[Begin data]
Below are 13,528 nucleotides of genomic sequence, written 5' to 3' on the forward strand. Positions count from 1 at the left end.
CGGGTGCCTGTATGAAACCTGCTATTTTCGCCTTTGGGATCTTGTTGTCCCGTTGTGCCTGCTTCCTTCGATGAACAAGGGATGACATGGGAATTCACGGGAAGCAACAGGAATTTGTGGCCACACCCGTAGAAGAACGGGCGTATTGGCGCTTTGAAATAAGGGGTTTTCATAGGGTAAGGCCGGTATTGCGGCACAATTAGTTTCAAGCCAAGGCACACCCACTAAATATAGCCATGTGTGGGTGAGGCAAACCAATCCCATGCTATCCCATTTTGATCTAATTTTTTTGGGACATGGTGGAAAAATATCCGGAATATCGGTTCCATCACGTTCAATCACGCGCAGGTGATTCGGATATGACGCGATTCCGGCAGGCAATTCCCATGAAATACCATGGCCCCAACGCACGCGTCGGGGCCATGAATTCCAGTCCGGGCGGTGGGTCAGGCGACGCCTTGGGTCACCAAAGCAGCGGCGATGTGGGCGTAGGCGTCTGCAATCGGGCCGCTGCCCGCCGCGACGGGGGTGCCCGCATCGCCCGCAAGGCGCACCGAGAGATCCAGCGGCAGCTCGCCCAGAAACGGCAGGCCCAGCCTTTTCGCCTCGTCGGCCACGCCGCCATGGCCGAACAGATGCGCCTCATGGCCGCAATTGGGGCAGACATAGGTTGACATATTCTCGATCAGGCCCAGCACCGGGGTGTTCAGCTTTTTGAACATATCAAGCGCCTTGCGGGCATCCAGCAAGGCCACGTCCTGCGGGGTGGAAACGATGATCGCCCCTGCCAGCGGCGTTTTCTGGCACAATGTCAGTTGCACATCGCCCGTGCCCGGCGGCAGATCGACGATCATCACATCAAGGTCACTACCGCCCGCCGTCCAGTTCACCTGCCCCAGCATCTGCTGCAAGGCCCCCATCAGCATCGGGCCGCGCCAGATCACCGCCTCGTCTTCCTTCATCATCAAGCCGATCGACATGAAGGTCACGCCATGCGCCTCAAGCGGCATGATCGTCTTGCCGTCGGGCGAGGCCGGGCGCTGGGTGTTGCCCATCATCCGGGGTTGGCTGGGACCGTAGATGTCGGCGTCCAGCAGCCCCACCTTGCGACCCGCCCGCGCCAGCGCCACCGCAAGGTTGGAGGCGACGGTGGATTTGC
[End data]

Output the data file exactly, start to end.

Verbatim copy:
Below are 13,528 nucleotides of genomic sequence, written 5' to 3' on the forward strand. Positions count from 1 at the left end.
CGGGTGCCTGTATGAAACCTGCTATTTTCGCCTTTGGGATCTTGTTGTCCCGTTGTGCCTGCTTCCTTCGATGAACAAGGGATGACATGGGAATTCACGGGAAGCAACAGGAATTTGTGGCCACACCCGTAGAAGAACGGGCGTATTGGCGCTTTGAAATAAGGGGTTTTCATAGGGTAAGGCCGGTATTGCGGCACAATTAGTTTCAAGCCAAGGCACACCCACTAAATATAGCCATGTGTGGGTGAGGCAAACCAATCCCATGCTATCCCATTTTGATCTAATTTTTTTGGGACATGGTGGAAAAATATCCGGAATATCGGTTCCATCACGTTCAATCACGCGCAGGTGATTCGGATATGACGCGATTCCGGCAGGCAATTCCCATGAAATACCATGGCCCCAACGCACGCGTCGGGGCCATGAATTCCAGTCCGGGCGGTGGGTCAGGCGACGCCTTGGGTCACCAAAGCAGCGGCGATGTGGGCGTAGGCGTCTGCAATCGGGCCGCTGCCCGCCGCGACGGGGGTGCCCGCATCGCCCGCAAGGCGCACCGAGAGATCCAGCGGCAGCTCGCCCAGAAACGGCAGGCCCAGCCTTTTCGCCTCGTCGGCCACGCCGCCATGGCCGAACAGATGCGCCTCATGGCCGCAATTGGGGCAGACATAGGTTGACATATTCTCGATCAGGCCCAGCACCGGGGTGTTCAGCTTTTTGAACATATCAAGCGCCTTGCGGGCATCCAGCAAGGCCACGTCCTGCGGGGTGGAAACGATGATCGCCCCTGCCAGCGGCGTTTTCTGGCACAATGTCAGTTGCACATCGCCCGTGCCCGGCGGCAGATCGACGATCATCACATCAAGGTCACTACCGCCCGCCGTCCAGTTCACCTGCCCCAGCATCTGCTGCAAGGCCCCCATCAGCATCGGGCCGCGCCAGATCACCGCCTCGTCTTCCTTCATCATCAAGCCGATCGACATGAAGGTCACGCCATGCGCCTCAAGCGGCATGATCGTCTTGCCGTCGGGCGAGGCCGGGCGCTGGGTGTTGCCCATCATCCGGGGTTGGCTGGGACCGTAGATGTCGGCGTCCAGCAGCCCCACCTTGCGACCCGCCCGCGCCAGCGCCACCGCAAGGTTGGAGGCGACGGTGGATTTGC